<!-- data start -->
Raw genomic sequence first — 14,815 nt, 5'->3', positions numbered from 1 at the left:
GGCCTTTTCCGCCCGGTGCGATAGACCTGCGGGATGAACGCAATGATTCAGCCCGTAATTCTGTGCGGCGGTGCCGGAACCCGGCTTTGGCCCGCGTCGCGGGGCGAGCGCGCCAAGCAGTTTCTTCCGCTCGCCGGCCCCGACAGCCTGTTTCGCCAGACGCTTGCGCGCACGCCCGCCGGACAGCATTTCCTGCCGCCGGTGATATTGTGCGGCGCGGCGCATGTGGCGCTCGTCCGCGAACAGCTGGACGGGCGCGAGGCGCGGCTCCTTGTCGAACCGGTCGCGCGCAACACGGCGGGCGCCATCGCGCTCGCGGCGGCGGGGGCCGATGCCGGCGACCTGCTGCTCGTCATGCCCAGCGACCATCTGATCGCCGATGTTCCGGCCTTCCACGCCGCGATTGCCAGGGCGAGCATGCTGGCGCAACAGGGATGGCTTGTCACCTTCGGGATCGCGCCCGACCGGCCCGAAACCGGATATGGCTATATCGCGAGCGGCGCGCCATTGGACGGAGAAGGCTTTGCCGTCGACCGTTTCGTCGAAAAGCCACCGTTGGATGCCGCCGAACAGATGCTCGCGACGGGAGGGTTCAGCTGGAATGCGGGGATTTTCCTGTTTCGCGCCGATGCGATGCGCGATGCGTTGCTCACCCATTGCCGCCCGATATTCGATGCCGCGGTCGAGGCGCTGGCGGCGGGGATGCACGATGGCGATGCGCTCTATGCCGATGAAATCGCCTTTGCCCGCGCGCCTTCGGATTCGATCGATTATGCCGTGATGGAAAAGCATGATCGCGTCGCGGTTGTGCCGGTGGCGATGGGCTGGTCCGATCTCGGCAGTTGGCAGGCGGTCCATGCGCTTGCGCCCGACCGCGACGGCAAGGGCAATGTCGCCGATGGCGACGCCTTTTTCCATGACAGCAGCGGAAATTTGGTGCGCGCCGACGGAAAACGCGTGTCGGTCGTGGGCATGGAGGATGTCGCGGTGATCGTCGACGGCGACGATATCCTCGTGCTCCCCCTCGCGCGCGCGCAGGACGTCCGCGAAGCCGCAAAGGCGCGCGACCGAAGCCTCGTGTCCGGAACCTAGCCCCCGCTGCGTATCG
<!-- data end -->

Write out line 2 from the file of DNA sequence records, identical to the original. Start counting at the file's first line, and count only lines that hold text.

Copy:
GGCCTTTTCCGCCCGGTGCGATAGACCTGCGGGATGAACGCAATGATTCAGCCCGTAATTCTGTGCGGCGGTGCCGGAACCCGGCTTTGGCCCGCGTCGCGGGGCGAGCGCGCCAAGCAGTTTCTTCCGCTCGCCGGCCCCGACAGCCTGTTTCGCCAGACGCTTGCGCGCACGCCCGCCGGACAGCATTTCCTGCCGCCGGTGATATTGTGCGGCGCGGCGCATGTGGCGCTCGTCCGCGAACAGCTGGACGGGCGCGAGGCGCGGCTCCTTGTCGAACCGGTCGCGCGCAACACGGCGGGCGCCATCGCGCTCGCGGCGGCGGGGGCCGATGCCGGCGACCTGCTGCTCGTCATGCCCAGCGACCATCTGATCGCCGATGTTCCGGCCTTCCACGCCGCGATTGCCAGGGCGAGCATGCTGGCGCAACAGGGATGGCTTGTCACCTTCGGGATCGCGCCCGACCGGCCCGAAACCGGATATGGCTATATCGCGAGCGGCGCGCCATTGGACGGAGAAGGCTTTGCCGTCGACCGTTTCGTCGAAAAGCCACCGTTGGATGCCGCCGAACAGATGCTCGCGACGGGAGGGTTCAGCTGGAATGCGGGGATTTTCCTGTTTCGCGCCGATGCGATGCGCGATGCGTTGCTCACCCATTGCCGCCCGATATTCGATGCCGCGGTCGAGGCGCTGGCGGCGGGGATGCACGATGGCGATGCGCTCTATGCCGATGAAATCGCCTTTGCCCGCGCGCCTTCGGATTCGATCGATTATGCCGTGATGGAAAAGCATGATCGCGTCGCGGTTGTGCCGGTGGCGATGGGCTGGTCCGATCTCGGCAGTTGGCAGGCGGTCCATGCGCTTGCGCCCGACCGCGACGGCAAGGGCAATGTCGCCGATGGCGACGCCTTTTTCCATGACAGCAGCGGAAATTTGGTGCGCGCCGACGGAAAACGCGTGTCGGTCGTGGGCATGGAGGATGTCGCGGTGATCGTCGACGGCGACGATATCCTCGTGCTCCCCCTCGCGCGCGCGCAGGACGTCCGCGAAGCCGCAAAGGCGCGCGACCGAAGCCTCGTGTCCGGAACCTAGCCCCCGCTGCGTATCG